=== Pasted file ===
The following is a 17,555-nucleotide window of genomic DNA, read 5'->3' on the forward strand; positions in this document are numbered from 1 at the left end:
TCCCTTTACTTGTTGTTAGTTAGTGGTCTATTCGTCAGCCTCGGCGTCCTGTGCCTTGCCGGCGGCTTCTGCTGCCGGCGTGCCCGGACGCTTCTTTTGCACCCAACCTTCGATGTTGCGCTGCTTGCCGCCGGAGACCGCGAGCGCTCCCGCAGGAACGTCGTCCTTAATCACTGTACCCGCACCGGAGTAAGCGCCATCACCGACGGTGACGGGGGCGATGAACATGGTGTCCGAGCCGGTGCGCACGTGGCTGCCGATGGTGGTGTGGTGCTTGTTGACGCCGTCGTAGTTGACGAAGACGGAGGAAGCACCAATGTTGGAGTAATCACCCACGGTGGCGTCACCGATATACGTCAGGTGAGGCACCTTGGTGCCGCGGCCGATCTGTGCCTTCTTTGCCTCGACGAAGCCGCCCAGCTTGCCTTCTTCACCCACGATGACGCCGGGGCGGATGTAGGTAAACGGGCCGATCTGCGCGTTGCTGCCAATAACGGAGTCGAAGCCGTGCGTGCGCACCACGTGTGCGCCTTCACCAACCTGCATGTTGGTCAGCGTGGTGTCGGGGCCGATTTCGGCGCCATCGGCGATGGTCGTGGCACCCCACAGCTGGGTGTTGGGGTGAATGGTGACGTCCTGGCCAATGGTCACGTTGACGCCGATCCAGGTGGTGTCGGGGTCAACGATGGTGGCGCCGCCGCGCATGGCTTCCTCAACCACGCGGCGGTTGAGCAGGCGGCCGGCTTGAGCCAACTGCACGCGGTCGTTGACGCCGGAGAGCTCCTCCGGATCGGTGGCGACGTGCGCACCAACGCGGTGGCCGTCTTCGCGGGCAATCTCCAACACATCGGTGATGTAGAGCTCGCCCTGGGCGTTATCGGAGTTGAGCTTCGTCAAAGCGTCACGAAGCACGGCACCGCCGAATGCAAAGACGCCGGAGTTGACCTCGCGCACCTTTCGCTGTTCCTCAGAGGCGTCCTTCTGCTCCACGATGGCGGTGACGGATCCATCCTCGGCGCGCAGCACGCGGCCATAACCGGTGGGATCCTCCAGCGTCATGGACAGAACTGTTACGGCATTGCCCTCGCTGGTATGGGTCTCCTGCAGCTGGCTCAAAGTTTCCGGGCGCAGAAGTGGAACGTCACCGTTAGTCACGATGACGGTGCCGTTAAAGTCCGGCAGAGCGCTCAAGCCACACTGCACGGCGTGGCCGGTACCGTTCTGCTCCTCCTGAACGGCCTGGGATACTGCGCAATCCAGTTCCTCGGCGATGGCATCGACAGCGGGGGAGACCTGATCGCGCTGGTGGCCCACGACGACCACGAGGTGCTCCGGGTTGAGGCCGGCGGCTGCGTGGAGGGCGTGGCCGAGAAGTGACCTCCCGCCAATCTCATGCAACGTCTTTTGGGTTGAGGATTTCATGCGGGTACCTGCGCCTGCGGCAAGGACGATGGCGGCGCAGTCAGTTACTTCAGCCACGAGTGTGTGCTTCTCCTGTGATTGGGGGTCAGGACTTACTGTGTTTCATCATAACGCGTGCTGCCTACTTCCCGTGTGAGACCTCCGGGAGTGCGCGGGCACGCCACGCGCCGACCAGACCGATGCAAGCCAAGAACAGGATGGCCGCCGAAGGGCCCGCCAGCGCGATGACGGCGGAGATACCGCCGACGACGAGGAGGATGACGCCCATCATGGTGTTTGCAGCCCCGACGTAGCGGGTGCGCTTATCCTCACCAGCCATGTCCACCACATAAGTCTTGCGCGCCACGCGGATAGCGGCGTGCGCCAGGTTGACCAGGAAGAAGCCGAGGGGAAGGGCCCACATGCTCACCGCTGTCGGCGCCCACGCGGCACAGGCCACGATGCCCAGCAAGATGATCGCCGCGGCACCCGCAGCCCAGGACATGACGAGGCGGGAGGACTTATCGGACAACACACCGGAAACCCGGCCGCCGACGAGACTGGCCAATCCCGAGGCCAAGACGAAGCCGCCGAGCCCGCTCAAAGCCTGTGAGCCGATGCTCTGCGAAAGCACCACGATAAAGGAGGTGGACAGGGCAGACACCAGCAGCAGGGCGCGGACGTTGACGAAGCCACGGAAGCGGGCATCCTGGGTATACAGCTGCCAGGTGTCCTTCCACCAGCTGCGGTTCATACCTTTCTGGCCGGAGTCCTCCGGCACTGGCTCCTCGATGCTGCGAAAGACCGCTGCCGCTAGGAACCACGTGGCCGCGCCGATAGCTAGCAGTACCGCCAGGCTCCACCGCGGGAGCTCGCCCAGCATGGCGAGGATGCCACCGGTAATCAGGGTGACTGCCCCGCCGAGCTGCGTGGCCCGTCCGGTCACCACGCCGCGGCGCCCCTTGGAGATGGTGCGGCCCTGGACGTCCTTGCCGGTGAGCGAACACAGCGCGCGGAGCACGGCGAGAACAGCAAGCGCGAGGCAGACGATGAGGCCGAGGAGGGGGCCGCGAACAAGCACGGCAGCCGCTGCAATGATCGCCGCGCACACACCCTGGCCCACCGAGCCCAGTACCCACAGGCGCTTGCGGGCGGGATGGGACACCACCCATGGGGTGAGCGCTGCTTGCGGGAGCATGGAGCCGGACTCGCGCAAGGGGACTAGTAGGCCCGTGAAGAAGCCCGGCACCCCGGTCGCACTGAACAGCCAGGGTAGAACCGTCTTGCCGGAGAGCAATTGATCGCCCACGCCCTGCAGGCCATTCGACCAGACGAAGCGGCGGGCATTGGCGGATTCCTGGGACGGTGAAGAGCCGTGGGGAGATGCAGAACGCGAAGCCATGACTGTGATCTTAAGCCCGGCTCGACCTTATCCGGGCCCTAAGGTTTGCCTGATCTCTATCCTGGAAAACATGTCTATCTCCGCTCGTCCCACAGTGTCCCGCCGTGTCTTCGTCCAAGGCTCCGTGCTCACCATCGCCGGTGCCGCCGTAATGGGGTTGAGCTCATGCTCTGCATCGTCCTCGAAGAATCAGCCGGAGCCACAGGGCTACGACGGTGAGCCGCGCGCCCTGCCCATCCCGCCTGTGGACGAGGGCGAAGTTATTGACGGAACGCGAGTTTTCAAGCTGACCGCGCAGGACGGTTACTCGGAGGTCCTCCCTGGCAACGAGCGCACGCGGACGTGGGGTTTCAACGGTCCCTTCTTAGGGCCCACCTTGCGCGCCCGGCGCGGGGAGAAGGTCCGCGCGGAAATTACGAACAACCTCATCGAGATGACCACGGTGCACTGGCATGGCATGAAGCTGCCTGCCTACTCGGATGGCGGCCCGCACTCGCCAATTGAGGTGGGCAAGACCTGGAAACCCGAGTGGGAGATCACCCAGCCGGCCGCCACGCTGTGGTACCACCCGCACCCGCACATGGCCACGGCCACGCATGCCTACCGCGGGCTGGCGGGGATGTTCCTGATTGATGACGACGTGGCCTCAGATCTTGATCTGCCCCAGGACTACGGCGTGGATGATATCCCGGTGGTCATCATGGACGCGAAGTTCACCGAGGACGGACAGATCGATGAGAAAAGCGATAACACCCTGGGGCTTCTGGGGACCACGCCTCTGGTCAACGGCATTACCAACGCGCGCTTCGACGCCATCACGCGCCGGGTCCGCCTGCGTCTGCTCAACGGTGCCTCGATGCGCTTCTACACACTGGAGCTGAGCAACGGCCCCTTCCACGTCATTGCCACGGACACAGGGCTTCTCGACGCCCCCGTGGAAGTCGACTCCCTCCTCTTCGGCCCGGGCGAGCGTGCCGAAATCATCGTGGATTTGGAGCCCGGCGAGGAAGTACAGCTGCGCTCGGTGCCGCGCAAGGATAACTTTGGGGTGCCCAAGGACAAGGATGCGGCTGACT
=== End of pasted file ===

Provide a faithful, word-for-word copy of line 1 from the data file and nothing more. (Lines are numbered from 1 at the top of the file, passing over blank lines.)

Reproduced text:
The following is a 17,555-nucleotide window of genomic DNA, read 5'->3' on the forward strand; positions in this document are numbered from 1 at the left end: